Leadership

Cool Runnings, Revisited: How Associations Helped Buoy the Jamaican Bobsled Team

By / Feb 8, 2018 Jamaica's bobsled team, shown competing in at the 2014 Olympics in Sochi, Russia. (Sander van Ginkel/Wikimedia Commons)

Three decades ago, Jamaica made waves after sporting a bobsled team at the Winter Olympics. They got there then with some help from associations, and the country has a women’s team hitting South Korea this year.

Sure, the 2018 Winter Olympics are about to get underway in Pyeongchang, South Korea, and they might generate some great stories, but their stories might not be as unique as that of the Jamaican bobsled team.

Three decades ago, an unlikely team of bobsledders from a country with a decidedly non-wintry climate became a sensation at the 1988 Winter Olympics in Calgary, Alberta. The team’s story then became the basis for the popular Disney film Cool Runnings in 1993. And the team still has a presence in Jamaica today. In fact, the country is sending its first women’s bobsled team to South Korea this year. (The men’s team, alas, didn’t qualify this time around.)

How Associations Helped in 1988

Of course, the 1988 team wouldn’t have gotten to Calgary without a whole lot of support from associations. The idea formulated from the brain of Virginia businessman George Fitch, who saw the potential for the country’s sprinters to translate their skills to bobsledding. In a 1988 interview with the South Florida Sun Sentinel, Fitch noted that the Pushcart Derby, an annual sporting event in Jamaica, shared many parallels with bobsledding.

“When you talk about a Jamaican bobsled team, people say you’ve been out in the sun too long, but the sprinter is the type of athlete best-suited for the sport,” he noted.

Of course, his idea, said to come after “one too many drinks at a Kingston bar,” needed outside support to become a reality. Fitch organized the team, which he funded along with the Jamaica Tourist Board. The Jamaica Olympic Association eventually offered the sport its seal of approval, leading to the creation of the Jamaica Bobsleigh Federation, which Fitch headed.

The team received support from the U.S. Bobsled Association, which offered a bobsled fitness test to the athletes, and that led to the creation of the first five-man team, which included Caswell Allen, Devon Harris, Frederick Powell, Dudley Stokes, and Michael White.

Despite having to practice in makeshift settings such as grass and concrete, the team actually qualified for the Olympics, where the story grabbed a lot of attention.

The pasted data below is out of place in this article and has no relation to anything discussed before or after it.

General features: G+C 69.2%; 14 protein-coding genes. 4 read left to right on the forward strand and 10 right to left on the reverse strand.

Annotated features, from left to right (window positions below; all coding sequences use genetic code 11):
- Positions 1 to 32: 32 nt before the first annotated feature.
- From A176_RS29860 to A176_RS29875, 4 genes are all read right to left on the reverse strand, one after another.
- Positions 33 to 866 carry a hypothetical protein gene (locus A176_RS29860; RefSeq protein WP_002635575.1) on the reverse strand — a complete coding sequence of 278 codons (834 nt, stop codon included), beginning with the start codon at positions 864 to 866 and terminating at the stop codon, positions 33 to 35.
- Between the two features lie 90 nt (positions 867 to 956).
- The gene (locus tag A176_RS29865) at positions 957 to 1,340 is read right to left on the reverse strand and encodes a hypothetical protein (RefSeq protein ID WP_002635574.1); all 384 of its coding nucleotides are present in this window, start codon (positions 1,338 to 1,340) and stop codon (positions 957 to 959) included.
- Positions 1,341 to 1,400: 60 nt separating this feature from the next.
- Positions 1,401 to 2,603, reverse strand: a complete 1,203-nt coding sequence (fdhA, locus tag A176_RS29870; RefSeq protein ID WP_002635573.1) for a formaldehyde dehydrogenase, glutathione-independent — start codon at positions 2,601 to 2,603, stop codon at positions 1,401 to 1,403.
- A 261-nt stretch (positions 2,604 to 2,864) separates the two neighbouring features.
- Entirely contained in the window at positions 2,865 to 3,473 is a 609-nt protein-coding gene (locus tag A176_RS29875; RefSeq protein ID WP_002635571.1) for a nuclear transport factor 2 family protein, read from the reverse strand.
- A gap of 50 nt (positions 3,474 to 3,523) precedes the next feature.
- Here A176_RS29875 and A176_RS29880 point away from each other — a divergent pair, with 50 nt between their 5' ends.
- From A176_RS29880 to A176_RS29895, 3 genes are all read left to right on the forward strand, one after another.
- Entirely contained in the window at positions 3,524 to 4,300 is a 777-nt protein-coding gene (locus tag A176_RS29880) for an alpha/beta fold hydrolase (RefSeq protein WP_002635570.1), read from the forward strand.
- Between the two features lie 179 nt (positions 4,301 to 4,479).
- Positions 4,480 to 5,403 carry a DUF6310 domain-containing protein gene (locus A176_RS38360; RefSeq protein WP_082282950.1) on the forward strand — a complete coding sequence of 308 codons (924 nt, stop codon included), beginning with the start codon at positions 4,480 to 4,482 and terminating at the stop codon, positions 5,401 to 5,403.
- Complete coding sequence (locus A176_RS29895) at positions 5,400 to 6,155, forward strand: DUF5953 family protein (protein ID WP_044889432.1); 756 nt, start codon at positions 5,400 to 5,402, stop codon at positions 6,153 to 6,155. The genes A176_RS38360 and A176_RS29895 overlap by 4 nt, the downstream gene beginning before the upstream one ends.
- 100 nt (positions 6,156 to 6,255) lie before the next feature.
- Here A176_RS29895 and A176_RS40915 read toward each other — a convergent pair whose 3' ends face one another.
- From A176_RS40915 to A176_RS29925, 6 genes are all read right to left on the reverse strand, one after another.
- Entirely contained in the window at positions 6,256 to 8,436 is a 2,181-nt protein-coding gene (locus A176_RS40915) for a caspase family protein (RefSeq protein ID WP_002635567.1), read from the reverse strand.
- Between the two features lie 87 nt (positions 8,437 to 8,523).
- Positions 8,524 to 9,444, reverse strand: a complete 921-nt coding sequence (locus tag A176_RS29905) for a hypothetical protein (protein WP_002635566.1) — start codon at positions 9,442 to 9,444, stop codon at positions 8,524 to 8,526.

Of course, if you’ve seen Cool Runnings, you know the best part of this story involved the four-man run with Harris, White, Stokes and Stokes’ brother, Chris. The team decided to compete in the four-man run only days before the event, bringing Chris onto the team simply because he was there. The run, which started impressively, went off the rails after the team crashed. While the team was disqualified, the group walked to the finish line anyway, creating the emotional moment that defined Cool Runnings.

The moment was an emotional peak in real life as well.

“That (crash) was the lowest point of the experience at that moment, and then they just lifted us up again,” Harris said of the crowd during an interview with NBC’s Today. “They buoyed us.”

From Jamaica to Pyeongchang

While Jamaicans have yet to medal in bobsledding, they’re still very much at it—though the challenges of getting to Pyeongchang haven’t been easy to overcome. Carrie Russell, a member of the women’s team that is competing this year, recently noted in an interview with McClatchy that the Jamaica Bobsleigh Federation struggled to cover the team’s costs because of lack of corporate support. The team has also struggled with perception issues. But that hasn’t dampened its resolve.

“We’re trying to change that narrative,” Russell said. “We know that we’re one of the best on the hill, and we hope that we can optimize our potential when it counts in Pyeongchang.”

Ernie Smith

Ernie Smith is the social media journalist for Associations Now, a former newspaper guy, and a man who is dangerous when armed with a good pun. More »

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